Everyone seems to be talking about that new mall in Quezon City called Trinoma. With this, Ayala is giving SM North Edsa some serious competition. Since I had the whole week off I decided to finally give it a visit.

Twice.

I don't know about you, but compared to Greenbelt, Alabang Town Center and Glorietta, Trinoma's parking complex is a huge mess. The whole place is too dark, and the roads snake around with no discernable pattern to them. There aren't enough signs to lead you to where you want to go, either. Most irritating is the way the levels have been set up---you can't go back down a level without having to pay for your parking ticket, and when you do go down, it's in one fell swoop.

When I finally got out of my Jazz and explored the area on foot, I found a decent mall with socking big halls. Around 40% of the stores are still closed, but the open shops are a good mix. A shame there aren't any ATMs apart from BPI's. I was expecting a mind-blowing mall layout, but Trinoma is just big and wide---a few stops short of plain-looking. Despite the Zen garden in the topmost level, it's definitely not a patch on Greenbelt.

One brownie point for Trinoma is its food court, though. I had Singapore-style black pepper chicken cutlet at Cavana for dinner and came away thoroughly pleased with the slow-burning spiciness. Other than that, my melon remains untwisted.

Makati is still my weekend haunt of choice.

Initial D 4 vs. Wangan Midnight Maximum Tune 3

Initial D 4 is finally out and I've just tried it.

First thing's first: the game is ridiculously expensive at PhP30 a pop. Okay, that's fair enough, but the thicker newfangled IC Card costs the equivalent of four games. Gulp.

Okay then. I buy a card, put in my usual car (a black Mazda RX-8 Type S) and go take it for a spin. There are a number of new courses now: Lake Akina is the new beginner loop track, while the previously looping Myogi has become a downhill/uphill mountain pass and thus much harder than before. At the very end of the difficulty ladder is Tsukuba. For my first few games I tried Myogi. It's much wider than the other mountain passes but it's also pretty challenging.

Unfortunately this is the biggest failing of Initial D 4: it feels almost artificially hard. While battling against Takeshi Nakazato and his R32 Skyline GT-R, I found it too easy to lose control of my drifts and I was colliding against invisible "walls" that logically should not exist. I kept losing against Nakazato no matter what I did.

I appreciate the fact that actual drifts are now part of the game, but it's nowhere near as intuitive as it should be. I doubt it's just the learning curve.

My gaming money goes to Wangan Midnight Maximum Tune 3, thanks. Cheaper, more intuitive and faster to boot---the only thing I don't like is the horde of game hogs that load up PhP1000 on their cards and play the whole afternoon away.

Tuesday, August 21, 2007

"Seasons of Love"

Five hundred twenty-five thousand six hundred minutes
Five hundred twenty-five thousand moments so dear
Five hundred twenty-five thousand six hundred minutes
How do you measure, measure a year?

In daylights, in sunsets, in midnights, in cups of coffee
In inches, in miles, in laughter, in strife, in
Five hundred twenty five thousand six hundred minutes
How do you measure a year in the life?

How about love?
How about love?
How about love?
Measure in love...
Seasons of love
Seasons of love...

Five hundred twenty-five thousand six hundred minutes
Five hundred twenty-five thousand journeys to plan
Five hundred twenty-five thousand six hundred minutes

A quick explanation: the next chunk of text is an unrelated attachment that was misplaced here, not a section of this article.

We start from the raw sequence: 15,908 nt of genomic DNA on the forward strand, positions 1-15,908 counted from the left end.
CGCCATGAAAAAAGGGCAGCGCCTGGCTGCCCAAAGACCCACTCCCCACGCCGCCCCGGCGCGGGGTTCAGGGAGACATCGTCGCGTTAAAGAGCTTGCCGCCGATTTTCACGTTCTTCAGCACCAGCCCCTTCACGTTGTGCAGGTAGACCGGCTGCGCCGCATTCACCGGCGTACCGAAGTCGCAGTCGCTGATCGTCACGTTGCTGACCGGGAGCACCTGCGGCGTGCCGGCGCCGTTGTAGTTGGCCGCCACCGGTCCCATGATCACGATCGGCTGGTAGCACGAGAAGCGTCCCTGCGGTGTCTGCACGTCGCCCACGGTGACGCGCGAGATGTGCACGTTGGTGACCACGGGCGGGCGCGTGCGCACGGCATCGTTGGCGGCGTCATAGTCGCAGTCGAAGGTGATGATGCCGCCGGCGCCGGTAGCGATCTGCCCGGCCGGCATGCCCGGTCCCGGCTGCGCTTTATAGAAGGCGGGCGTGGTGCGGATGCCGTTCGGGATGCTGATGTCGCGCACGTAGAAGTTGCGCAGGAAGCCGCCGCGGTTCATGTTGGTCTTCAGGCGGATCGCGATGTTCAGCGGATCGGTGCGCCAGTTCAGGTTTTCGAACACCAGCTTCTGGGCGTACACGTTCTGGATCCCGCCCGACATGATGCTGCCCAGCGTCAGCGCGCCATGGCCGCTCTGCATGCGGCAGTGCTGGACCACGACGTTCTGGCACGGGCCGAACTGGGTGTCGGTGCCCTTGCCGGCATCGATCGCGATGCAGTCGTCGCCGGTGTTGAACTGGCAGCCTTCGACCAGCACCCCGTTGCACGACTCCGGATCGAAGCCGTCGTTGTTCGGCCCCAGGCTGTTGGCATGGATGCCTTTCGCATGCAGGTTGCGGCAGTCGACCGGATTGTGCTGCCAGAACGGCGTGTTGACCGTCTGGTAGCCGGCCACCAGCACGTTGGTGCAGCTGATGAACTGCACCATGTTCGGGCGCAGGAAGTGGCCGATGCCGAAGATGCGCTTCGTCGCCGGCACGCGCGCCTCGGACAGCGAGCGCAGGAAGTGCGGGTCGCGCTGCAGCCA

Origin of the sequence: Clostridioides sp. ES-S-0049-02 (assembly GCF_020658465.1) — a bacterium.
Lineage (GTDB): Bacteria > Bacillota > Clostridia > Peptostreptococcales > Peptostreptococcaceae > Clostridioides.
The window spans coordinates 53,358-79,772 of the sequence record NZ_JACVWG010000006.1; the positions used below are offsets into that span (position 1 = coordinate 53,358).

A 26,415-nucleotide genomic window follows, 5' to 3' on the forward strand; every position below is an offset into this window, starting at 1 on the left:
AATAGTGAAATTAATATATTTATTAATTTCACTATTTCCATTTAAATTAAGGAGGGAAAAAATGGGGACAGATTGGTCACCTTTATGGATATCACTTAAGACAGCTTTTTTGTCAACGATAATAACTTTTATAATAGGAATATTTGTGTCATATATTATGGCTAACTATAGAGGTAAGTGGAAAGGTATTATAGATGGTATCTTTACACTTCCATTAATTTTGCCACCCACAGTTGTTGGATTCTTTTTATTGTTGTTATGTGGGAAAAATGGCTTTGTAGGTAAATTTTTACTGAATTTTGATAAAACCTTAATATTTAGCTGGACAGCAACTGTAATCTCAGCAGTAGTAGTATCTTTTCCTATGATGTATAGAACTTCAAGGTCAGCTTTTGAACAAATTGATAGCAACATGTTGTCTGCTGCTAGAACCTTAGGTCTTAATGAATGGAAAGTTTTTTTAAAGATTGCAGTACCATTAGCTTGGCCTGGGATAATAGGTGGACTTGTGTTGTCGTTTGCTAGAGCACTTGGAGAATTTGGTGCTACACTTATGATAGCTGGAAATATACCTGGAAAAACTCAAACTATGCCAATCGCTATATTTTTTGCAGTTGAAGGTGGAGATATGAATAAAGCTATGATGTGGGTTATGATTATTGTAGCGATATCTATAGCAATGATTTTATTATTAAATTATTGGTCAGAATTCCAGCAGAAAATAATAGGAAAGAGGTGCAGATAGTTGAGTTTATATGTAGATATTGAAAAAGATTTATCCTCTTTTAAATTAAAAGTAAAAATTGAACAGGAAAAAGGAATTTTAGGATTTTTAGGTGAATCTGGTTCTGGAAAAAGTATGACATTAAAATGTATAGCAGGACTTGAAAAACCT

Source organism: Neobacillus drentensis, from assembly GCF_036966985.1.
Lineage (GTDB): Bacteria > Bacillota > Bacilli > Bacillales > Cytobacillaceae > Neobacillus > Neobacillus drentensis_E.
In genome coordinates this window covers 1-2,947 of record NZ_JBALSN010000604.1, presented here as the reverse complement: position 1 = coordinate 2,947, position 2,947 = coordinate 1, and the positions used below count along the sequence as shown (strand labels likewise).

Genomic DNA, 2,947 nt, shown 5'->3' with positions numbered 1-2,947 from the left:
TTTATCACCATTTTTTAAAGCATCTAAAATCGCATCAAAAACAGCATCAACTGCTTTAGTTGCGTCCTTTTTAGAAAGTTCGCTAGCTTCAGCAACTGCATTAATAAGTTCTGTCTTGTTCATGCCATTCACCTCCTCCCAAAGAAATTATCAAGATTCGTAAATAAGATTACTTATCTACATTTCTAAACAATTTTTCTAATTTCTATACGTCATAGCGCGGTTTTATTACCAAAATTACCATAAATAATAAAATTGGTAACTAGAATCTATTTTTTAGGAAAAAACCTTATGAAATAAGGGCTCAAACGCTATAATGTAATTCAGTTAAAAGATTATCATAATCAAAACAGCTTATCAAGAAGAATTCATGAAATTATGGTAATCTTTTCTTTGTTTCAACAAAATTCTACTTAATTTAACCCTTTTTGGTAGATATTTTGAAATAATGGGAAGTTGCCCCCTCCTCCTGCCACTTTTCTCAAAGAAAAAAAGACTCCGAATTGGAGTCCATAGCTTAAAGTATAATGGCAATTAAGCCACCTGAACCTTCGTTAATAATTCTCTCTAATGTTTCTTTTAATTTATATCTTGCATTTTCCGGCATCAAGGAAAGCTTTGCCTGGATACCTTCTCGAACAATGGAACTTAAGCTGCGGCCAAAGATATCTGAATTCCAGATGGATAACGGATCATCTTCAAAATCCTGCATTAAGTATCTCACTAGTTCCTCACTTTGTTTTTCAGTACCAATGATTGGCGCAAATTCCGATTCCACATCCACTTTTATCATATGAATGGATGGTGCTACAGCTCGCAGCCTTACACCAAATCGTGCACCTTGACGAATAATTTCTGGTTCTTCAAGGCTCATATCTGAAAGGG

How do you measure the life of a woman or a man?

In truths that she learned or in times that he cried
In bridges he burned or the way that she died?
It's time now to sing out though the story never ends
Let's celebrate, remember a year in the life of friends

Remember the love
Remember the love
Remember the love
Measure in love...
Seasons of love
Seasons of love...

- from the Broadway play "Rent"

Friday, August 17, 2007

Jaded

Once again, Cher, you prove that you are indeed my fwend, because you can see right through me even though we've never met in person.

That's right, my day-to-day life is no fun at all. Maybe that's why, try as I might, I've had difficulty with saving as I keep squandering my money on pointless things. I am lonely but I am tired of trying to fit in with colleagues whom I know will never laugh or marvel at the same things I do. My laugh seems loud and full but frequntly it's just an act I put on.

Despite being jaded, I'm still hoping for someone to come along and prove that I can live my life laughing. I'm still hoping that someone could make me see the joy in things I've dismissed as overhyped.

I'm still waiting, but I'm not sure for how long I'll be willing to.

Wednesday, August 15, 2007

Aural sanctuary

Spelunking around malls on my frequent window-shopping weekends, I've come across many a gadget store and checked out the wares being sold. Usually the ones I fancy run the gamut of digital audio players, cellphones and computer parts like hard disks and flash drives.

One gadget that can't be ignored as of late: headphones and earphones. Headphones I already know well, but my curiosity got piqued when I found tech stores selling fancy earphones for a whopping PhP21,000. What could be so good about a couple of funny-looking earbuds that, on initial impression, just look like they fit better than normal ones? That most earbuds don't fit my finicky ears doesn't help either.

Lucky for me, not all these so-called canalphones or in-ear monitors (IEMs) sell at such exorbitant prices. I chanced upon Creative's EP-635s, costing a much more reasonable (though still pricey) PhP1,500, and I decided to try these IEMs with their fit-adjusting exchangable tips for myself.

Initially I dreaded I may have wasted my money. Bass was a bit lacking, and high notes seemed a little scratchy. It wasn't until I figured out the proper fit of these 'phones---fitting the biggest silicone rubber tips, then twisting them all the way into my ears for an airtight seal---that I realized what the fuss was about.